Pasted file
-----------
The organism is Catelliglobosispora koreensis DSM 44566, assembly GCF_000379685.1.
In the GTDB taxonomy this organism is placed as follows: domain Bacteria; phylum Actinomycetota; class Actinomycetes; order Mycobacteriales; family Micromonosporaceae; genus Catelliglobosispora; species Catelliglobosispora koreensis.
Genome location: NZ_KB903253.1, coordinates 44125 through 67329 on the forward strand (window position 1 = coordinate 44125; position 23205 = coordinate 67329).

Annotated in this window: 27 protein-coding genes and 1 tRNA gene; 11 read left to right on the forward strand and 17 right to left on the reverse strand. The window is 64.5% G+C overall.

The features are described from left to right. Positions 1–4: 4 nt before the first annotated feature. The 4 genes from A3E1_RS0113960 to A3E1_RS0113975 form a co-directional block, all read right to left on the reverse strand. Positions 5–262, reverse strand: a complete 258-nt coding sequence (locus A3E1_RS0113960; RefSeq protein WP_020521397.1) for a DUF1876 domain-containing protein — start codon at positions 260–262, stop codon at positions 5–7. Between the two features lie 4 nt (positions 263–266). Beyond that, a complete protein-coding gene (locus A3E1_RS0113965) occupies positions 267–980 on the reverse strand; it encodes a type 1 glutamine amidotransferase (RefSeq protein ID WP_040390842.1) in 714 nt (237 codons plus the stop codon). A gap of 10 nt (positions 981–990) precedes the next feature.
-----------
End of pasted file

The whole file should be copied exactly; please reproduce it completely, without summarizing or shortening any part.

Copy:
The organism is Catelliglobosispora koreensis DSM 44566, assembly GCF_000379685.1.
In the GTDB taxonomy this organism is placed as follows: domain Bacteria; phylum Actinomycetota; class Actinomycetes; order Mycobacteriales; family Micromonosporaceae; genus Catelliglobosispora; species Catelliglobosispora koreensis.
Genome location: NZ_KB903253.1, coordinates 44125 through 67329 on the forward strand (window position 1 = coordinate 44125; position 23205 = coordinate 67329).

Annotated in this window: 27 protein-coding genes and 1 tRNA gene; 11 read left to right on the forward strand and 17 right to left on the reverse strand. The window is 64.5% G+C overall.

The features are described from left to right. Positions 1–4: 4 nt before the first annotated feature. The 4 genes from A3E1_RS0113960 to A3E1_RS0113975 form a co-directional block, all read right to left on the reverse strand. Positions 5–262, reverse strand: a complete 258-nt coding sequence (locus A3E1_RS0113960; RefSeq protein WP_020521397.1) for a DUF1876 domain-containing protein — start codon at positions 260–262, stop codon at positions 5–7. Between the two features lie 4 nt (positions 263–266). Beyond that, a complete protein-coding gene (locus A3E1_RS0113965) occupies positions 267–980 on the reverse strand; it encodes a type 1 glutamine amidotransferase (RefSeq protein ID WP_040390842.1) in 714 nt (237 codons plus the stop codon). A gap of 10 nt (positions 981–990) precedes the next feature.